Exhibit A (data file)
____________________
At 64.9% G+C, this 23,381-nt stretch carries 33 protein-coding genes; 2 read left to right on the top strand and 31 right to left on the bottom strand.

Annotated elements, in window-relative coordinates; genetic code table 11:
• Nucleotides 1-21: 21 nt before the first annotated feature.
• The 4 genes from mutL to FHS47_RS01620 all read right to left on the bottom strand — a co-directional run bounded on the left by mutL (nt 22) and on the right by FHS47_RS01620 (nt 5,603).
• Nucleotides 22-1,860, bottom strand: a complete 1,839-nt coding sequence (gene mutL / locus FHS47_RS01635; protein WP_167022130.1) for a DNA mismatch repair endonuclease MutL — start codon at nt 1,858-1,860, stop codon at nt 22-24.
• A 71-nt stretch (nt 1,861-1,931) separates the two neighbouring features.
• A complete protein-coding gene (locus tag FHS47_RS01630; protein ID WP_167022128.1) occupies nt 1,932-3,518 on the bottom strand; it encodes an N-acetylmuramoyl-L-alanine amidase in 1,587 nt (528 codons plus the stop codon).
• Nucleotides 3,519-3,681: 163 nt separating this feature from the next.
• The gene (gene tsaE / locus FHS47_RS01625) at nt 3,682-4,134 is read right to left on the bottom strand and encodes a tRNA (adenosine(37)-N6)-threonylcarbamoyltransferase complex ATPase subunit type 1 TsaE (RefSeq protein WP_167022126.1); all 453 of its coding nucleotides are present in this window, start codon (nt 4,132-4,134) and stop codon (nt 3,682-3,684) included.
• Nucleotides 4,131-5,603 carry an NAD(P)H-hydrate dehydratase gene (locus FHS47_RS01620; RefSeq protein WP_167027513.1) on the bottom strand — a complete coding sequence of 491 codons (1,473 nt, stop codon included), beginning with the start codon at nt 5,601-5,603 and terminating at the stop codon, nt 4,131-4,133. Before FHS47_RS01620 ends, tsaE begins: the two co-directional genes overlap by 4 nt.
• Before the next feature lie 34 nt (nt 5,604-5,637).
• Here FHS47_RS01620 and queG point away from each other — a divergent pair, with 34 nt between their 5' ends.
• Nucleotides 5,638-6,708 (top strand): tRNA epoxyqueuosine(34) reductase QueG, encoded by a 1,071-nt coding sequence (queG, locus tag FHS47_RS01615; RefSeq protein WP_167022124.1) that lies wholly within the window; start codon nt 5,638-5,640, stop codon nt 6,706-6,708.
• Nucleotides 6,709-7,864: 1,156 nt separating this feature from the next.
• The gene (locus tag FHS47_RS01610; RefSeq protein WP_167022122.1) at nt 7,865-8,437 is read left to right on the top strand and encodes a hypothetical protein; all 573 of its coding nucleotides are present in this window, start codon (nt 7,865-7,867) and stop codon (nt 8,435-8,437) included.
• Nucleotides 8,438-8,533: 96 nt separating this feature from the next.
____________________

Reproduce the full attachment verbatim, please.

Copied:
At 64.9% G+C, this 23,381-nt stretch carries 33 protein-coding genes; 2 read left to right on the top strand and 31 right to left on the bottom strand.

Annotated elements, in window-relative coordinates; genetic code table 11:
• Nucleotides 1-21: 21 nt before the first annotated feature.
• The 4 genes from mutL to FHS47_RS01620 all read right to left on the bottom strand — a co-directional run bounded on the left by mutL (nt 22) and on the right by FHS47_RS01620 (nt 5,603).
• Nucleotides 22-1,860, bottom strand: a complete 1,839-nt coding sequence (gene mutL / locus FHS47_RS01635; protein WP_167022130.1) for a DNA mismatch repair endonuclease MutL — start codon at nt 1,858-1,860, stop codon at nt 22-24.
• A 71-nt stretch (nt 1,861-1,931) separates the two neighbouring features.
• A complete protein-coding gene (locus tag FHS47_RS01630; protein ID WP_167022128.1) occupies nt 1,932-3,518 on the bottom strand; it encodes an N-acetylmuramoyl-L-alanine amidase in 1,587 nt (528 codons plus the stop codon).
• Nucleotides 3,519-3,681: 163 nt separating this feature from the next.
• The gene (gene tsaE / locus FHS47_RS01625) at nt 3,682-4,134 is read right to left on the bottom strand and encodes a tRNA (adenosine(37)-N6)-threonylcarbamoyltransferase complex ATPase subunit type 1 TsaE (RefSeq protein WP_167022126.1); all 453 of its coding nucleotides are present in this window, start codon (nt 4,132-4,134) and stop codon (nt 3,682-3,684) included.
• Nucleotides 4,131-5,603 carry an NAD(P)H-hydrate dehydratase gene (locus FHS47_RS01620; RefSeq protein WP_167027513.1) on the bottom strand — a complete coding sequence of 491 codons (1,473 nt, stop codon included), beginning with the start codon at nt 5,601-5,603 and terminating at the stop codon, nt 4,131-4,133. Before FHS47_RS01620 ends, tsaE begins: the two co-directional genes overlap by 4 nt.
• Before the next feature lie 34 nt (nt 5,604-5,637).
• Here FHS47_RS01620 and queG point away from each other — a divergent pair, with 34 nt between their 5' ends.
• Nucleotides 5,638-6,708 (top strand): tRNA epoxyqueuosine(34) reductase QueG, encoded by a 1,071-nt coding sequence (queG, locus tag FHS47_RS01615; RefSeq protein WP_167022124.1) that lies wholly within the window; start codon nt 5,638-5,640, stop codon nt 6,706-6,708.
• Nucleotides 6,709-7,864: 1,156 nt separating this feature from the next.
• The gene (locus tag FHS47_RS01610; RefSeq protein WP_167022122.1) at nt 7,865-8,437 is read left to right on the top strand and encodes a hypothetical protein; all 573 of its coding nucleotides are present in this window, start codon (nt 7,865-7,867) and stop codon (nt 8,435-8,437) included.
• Nucleotides 8,438-8,533: 96 nt separating this feature from the next.